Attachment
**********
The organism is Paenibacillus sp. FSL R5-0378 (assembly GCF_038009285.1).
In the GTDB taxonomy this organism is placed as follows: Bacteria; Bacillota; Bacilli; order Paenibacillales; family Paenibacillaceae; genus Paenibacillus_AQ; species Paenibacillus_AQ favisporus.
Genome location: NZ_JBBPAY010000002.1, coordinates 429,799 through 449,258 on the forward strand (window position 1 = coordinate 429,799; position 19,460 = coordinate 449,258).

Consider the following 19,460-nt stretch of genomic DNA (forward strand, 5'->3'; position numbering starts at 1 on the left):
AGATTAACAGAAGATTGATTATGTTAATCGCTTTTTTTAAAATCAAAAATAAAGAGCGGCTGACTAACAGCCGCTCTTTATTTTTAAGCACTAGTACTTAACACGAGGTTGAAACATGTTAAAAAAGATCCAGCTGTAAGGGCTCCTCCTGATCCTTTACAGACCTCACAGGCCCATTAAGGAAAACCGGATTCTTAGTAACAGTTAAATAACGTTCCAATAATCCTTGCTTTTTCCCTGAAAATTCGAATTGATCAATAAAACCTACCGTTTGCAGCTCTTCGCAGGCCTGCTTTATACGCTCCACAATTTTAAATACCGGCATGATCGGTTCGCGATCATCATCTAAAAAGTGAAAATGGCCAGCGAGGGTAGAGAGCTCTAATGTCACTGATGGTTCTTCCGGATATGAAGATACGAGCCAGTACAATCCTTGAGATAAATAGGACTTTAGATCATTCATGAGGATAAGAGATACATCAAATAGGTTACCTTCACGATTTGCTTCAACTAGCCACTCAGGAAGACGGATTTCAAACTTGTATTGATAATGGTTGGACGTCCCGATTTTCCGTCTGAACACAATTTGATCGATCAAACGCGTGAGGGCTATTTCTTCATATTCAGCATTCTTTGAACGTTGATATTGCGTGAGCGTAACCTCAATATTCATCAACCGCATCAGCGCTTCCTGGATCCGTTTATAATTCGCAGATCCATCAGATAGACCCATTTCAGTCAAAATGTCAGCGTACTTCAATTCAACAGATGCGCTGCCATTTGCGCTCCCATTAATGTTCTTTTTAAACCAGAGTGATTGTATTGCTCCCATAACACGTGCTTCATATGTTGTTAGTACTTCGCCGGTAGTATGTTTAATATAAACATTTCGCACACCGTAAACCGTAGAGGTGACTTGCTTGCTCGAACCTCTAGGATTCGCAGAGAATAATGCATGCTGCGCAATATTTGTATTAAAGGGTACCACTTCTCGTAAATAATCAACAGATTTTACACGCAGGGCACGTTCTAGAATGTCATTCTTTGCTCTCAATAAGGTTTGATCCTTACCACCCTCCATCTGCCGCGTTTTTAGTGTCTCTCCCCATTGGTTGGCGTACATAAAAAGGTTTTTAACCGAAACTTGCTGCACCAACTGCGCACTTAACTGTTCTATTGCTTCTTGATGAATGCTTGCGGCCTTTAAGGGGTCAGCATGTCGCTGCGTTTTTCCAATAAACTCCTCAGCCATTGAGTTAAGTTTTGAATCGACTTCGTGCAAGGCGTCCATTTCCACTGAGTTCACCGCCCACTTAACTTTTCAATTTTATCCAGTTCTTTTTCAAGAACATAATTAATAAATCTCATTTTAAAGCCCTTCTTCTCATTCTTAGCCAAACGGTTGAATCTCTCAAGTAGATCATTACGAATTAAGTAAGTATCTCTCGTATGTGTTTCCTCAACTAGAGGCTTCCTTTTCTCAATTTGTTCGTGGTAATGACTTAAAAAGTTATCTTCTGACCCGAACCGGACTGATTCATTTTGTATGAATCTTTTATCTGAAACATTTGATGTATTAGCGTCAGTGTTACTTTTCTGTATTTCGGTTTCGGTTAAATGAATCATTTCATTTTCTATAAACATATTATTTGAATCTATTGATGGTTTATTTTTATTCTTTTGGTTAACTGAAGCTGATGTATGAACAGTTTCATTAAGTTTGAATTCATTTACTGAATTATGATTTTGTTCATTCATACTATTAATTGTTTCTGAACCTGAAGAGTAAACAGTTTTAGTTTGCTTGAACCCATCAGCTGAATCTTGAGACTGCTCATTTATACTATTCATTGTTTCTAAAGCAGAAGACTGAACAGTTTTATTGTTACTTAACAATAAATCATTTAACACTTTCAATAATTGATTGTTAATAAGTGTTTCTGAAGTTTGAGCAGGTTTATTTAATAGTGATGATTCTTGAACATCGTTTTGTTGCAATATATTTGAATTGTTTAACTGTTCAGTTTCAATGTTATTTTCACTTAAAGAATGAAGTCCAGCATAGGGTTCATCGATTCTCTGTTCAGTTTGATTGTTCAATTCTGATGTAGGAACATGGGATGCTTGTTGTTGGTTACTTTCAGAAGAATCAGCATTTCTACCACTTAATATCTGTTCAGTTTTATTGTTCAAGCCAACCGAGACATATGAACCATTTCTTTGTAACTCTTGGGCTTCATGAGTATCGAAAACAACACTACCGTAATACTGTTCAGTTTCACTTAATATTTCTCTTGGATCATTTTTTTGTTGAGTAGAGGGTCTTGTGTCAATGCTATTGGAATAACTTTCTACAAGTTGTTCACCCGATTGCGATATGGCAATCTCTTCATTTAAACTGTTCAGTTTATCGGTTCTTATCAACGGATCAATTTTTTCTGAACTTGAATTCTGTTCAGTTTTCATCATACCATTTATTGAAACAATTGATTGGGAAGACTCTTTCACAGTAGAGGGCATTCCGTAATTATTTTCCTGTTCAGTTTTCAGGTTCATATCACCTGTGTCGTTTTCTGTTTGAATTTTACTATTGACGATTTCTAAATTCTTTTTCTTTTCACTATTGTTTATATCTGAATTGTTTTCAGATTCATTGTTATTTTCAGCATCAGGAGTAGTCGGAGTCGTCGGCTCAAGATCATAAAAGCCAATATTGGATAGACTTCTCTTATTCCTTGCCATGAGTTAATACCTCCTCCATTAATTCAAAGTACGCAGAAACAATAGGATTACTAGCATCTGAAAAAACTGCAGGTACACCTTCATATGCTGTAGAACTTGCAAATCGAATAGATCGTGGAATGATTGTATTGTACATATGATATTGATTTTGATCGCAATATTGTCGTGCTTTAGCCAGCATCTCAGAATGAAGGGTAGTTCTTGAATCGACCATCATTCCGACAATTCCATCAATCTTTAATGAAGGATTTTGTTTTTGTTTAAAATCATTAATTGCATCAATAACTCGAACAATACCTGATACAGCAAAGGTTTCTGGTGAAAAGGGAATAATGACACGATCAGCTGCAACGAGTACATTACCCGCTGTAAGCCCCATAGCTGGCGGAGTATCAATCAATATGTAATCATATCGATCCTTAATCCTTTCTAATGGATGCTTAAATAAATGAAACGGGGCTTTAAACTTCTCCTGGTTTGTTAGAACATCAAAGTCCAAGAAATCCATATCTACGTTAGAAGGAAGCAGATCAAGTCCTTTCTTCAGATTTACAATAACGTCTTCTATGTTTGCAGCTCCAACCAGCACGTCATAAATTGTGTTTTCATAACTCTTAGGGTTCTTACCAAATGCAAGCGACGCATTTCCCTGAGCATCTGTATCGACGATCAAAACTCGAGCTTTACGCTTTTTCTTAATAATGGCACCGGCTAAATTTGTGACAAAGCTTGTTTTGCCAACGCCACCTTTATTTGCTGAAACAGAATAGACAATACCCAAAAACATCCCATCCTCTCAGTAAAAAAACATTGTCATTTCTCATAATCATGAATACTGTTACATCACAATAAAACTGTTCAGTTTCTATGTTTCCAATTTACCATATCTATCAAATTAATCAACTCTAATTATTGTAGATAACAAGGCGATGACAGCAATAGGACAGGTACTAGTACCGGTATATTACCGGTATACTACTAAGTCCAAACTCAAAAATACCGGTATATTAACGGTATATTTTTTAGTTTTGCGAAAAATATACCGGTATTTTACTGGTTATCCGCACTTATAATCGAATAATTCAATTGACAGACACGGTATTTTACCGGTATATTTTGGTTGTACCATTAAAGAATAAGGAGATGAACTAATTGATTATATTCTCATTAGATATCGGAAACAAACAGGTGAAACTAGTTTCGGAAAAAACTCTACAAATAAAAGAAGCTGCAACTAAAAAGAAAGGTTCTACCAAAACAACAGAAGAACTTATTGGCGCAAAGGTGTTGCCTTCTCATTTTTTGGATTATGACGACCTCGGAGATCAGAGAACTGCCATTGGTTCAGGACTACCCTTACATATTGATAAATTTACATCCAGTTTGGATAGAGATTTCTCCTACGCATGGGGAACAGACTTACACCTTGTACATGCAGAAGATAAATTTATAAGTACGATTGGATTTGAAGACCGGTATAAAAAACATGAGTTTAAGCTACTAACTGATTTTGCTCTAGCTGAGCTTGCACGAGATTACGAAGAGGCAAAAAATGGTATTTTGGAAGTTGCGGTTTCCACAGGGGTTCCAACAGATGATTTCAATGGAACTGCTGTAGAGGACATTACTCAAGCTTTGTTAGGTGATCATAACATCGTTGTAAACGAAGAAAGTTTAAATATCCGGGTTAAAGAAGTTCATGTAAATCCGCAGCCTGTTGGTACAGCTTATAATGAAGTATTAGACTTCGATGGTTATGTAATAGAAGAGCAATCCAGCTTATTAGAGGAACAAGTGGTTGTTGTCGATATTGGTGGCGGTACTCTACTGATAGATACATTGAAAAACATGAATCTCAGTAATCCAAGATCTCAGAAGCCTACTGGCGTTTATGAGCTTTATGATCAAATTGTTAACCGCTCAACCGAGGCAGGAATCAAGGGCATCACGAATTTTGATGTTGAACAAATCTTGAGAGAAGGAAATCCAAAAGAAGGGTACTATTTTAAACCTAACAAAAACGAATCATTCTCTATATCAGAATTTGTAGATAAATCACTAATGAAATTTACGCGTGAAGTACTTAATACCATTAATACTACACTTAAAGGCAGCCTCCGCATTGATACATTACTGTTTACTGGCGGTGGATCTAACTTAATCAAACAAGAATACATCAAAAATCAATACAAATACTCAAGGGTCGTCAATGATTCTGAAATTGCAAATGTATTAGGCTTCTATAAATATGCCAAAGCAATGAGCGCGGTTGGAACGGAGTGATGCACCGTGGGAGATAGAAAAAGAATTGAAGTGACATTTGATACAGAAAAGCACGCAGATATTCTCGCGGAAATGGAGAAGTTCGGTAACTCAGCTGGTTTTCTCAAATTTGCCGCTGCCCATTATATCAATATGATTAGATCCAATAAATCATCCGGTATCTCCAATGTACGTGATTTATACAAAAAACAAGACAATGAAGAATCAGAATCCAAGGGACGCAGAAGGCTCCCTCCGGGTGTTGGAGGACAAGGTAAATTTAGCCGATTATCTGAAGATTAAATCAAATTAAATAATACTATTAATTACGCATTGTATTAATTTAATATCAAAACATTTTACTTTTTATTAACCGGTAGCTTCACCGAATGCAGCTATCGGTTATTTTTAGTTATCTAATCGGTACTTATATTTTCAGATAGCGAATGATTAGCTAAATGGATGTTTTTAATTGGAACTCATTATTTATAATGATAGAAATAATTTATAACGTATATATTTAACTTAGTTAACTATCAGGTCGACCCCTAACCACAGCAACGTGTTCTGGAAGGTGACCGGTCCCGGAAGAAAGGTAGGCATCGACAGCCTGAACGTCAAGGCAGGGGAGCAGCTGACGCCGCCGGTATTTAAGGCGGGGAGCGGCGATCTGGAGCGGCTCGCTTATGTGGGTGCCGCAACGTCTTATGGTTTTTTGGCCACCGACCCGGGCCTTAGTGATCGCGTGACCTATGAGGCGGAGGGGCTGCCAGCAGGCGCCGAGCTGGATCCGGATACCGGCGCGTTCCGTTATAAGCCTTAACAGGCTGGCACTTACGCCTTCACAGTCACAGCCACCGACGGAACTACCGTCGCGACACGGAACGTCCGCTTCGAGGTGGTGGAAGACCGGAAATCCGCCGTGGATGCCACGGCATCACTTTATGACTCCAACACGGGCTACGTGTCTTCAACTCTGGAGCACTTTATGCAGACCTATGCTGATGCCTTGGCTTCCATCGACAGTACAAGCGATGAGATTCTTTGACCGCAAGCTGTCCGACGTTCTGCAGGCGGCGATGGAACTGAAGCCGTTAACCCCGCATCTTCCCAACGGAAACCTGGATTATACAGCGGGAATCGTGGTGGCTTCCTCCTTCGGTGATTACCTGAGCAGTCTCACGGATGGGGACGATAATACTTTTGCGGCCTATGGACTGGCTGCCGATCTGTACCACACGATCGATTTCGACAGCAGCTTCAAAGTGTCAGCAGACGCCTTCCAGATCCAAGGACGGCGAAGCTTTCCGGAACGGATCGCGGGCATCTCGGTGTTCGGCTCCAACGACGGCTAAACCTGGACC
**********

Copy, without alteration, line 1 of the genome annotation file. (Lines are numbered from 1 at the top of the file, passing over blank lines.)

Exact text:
The organism is Paenibacillus sp. FSL R5-0378 (assembly GCF_038009285.1).